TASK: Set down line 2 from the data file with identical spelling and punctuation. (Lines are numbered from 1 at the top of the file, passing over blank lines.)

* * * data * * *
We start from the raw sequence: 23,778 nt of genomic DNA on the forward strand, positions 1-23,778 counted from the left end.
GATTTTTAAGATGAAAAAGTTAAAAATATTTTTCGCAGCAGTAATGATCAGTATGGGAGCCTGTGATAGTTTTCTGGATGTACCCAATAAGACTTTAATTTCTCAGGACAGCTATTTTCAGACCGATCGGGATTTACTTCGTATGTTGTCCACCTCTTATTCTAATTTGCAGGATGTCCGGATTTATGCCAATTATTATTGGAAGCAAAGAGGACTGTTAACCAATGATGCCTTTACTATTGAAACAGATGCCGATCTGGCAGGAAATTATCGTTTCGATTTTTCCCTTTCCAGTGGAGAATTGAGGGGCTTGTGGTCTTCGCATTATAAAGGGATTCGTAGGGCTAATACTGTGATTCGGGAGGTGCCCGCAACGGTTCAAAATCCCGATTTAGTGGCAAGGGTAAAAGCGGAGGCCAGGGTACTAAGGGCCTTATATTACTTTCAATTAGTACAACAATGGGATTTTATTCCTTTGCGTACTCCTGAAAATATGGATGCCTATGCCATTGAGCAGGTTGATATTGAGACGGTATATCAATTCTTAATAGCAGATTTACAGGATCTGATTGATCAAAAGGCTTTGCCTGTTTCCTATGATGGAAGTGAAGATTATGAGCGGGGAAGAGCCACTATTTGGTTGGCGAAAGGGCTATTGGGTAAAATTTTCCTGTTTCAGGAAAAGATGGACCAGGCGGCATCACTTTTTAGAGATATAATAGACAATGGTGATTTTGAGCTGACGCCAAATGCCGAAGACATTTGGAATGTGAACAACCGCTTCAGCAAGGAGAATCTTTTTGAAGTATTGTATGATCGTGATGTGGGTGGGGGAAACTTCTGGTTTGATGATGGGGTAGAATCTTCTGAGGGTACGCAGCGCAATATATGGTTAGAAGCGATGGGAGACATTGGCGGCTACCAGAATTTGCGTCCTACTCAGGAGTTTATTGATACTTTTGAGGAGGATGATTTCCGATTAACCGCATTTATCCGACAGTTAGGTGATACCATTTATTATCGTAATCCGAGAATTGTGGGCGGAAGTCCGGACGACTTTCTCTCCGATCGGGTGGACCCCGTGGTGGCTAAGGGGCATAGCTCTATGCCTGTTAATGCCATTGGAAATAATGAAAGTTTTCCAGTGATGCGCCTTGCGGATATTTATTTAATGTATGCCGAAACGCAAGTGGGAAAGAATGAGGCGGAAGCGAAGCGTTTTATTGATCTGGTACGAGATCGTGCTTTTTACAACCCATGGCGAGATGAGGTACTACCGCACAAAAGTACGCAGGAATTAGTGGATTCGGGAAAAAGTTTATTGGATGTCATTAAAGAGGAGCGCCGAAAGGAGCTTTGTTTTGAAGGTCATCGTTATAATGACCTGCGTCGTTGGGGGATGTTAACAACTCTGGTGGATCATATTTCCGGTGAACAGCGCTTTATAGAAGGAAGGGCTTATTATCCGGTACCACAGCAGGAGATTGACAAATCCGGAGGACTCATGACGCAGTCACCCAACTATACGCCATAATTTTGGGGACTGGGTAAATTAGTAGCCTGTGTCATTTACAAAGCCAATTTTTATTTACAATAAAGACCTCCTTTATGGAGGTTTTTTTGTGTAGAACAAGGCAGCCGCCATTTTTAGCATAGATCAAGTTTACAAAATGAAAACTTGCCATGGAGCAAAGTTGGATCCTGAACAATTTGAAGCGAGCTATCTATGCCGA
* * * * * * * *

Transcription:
GATTTTTAAGATGAAAAAGTTAAAAATATTTTTCGCAGCAGTAATGATCAGTATGGGAGCCTGTGATAGTTTTCTGGATGTACCCAATAAGACTTTAATTTCTCAGGACAGCTATTTTCAGACCGATCGGGATTTACTTCGTATGTTGTCCACCTCTTATTCTAATTTGCAGGATGTCCGGATTTATGCCAATTATTATTGGAAGCAAAGAGGACTGTTAACCAATGATGCCTTTACTATTGAAACAGATGCCGATCTGGCAGGAAATTATCGTTTCGATTTTTCCCTTTCCAGTGGAGAATTGAGGGGCTTGTGGTCTTCGCATTATAAAGGGATTCGTAGGGCTAATACTGTGATTCGGGAGGTGCCCGCAACGGTTCAAAATCCCGATTTAGTGGCAAGGGTAAAAGCGGAGGCCAGGGTACTAAGGGCCTTATATTACTTTCAATTAGTACAACAATGGGATTTTATTCCTTTGCGTACTCCTGAAAATATGGATGCCTATGCCATTGAGCAGGTTGATATTGAGACGGTATATCAATTCTTAATAGCAGATTTACAGGATCTGATTGATCAAAAGGCTTTGCCTGTTTCCTATGATGGAAGTGAAGATTATGAGCGGGGAAGAGCCACTATTTGGTTGGCGAAAGGGCTATTGGGTAAAATTTTCCTGTTTCAGGAAAAGATGGACCAGGCGGCATCACTTTTTAGAGATATAATAGACAATGGTGATTTTGAGCTGACGCCAAATGCCGAAGACATTTGGAATGTGAACAACCGCTTCAGCAAGGAGAATCTTTTTGAAGTATTGTATGATCGTGATGTGGGTGGGGGAAACTTCTGGTTTGATGATGGGGTAGAATCTTCTGAGGGTACGCAGCGCAATATATGGTTAGAAGCGATGGGAGACATTGGCGGCTACCAGAATTTGCGTCCTACTCAGGAGTTTATTGATACTTTTGAGGAGGATGATTTCCGATTAACCGCATTTATCCGACAGTTAGGTGATACCATTTATTATCGTAATCCGAGAATTGTGGGCGGAAGTCCGGACGACTTTCTCTCCGATCGGGTGGACCCCGTGGTGGCTAAGGGGCATAGCTCTATGCCTGTTAATGCCATTGGAAATAATGAAAGTTTTCCAGTGATGCGCCTTGCGGATATTTATTTAATGTATGCCGAAACGCAAGTGGGAAAGAATGAGGCGGAAGCGAAGCGTTTTATTGATCTGGTACGAGATCGTGCTTTTTACAACCCATGGCGAGATGAGGTACTACCGCACAAAAGTACGCAGGAATTAGTGGATTCGGGAAAAAGTTTATTGGATGTCATTAAAGAGGAGCGCCGAAAGGAGCTTTGTTTTGAAGGTCATCGTTATAATGACCTGCGTCGTTGGGGGATGTTAACAACTCTGGTGGATCATATTTCCGGTGAACAGCGCTTTATAGAAGGAAGGGCTTATTATCCGGTACCACAGCAGGAGATTGACAAATCCGGAGGACTCATGACGCAGTCACCCAACTATACGCCATAATTTTGGGGACTGGGTAAATTAGTAGCCTGTGTCATTTACAAAGCCAATTTTTATTTACAATAAAGACCTCCTTTATGGAGGTTTTTTTGTGTAGAACAAGGCAGCCGCCATTTTTAGCATAGATCAAGTTTACAAAATGAAAACTTGCCATGGAGCAAAGTTGGATCCTGAACAATTTGAAGCGAGCTATCTATGCCGA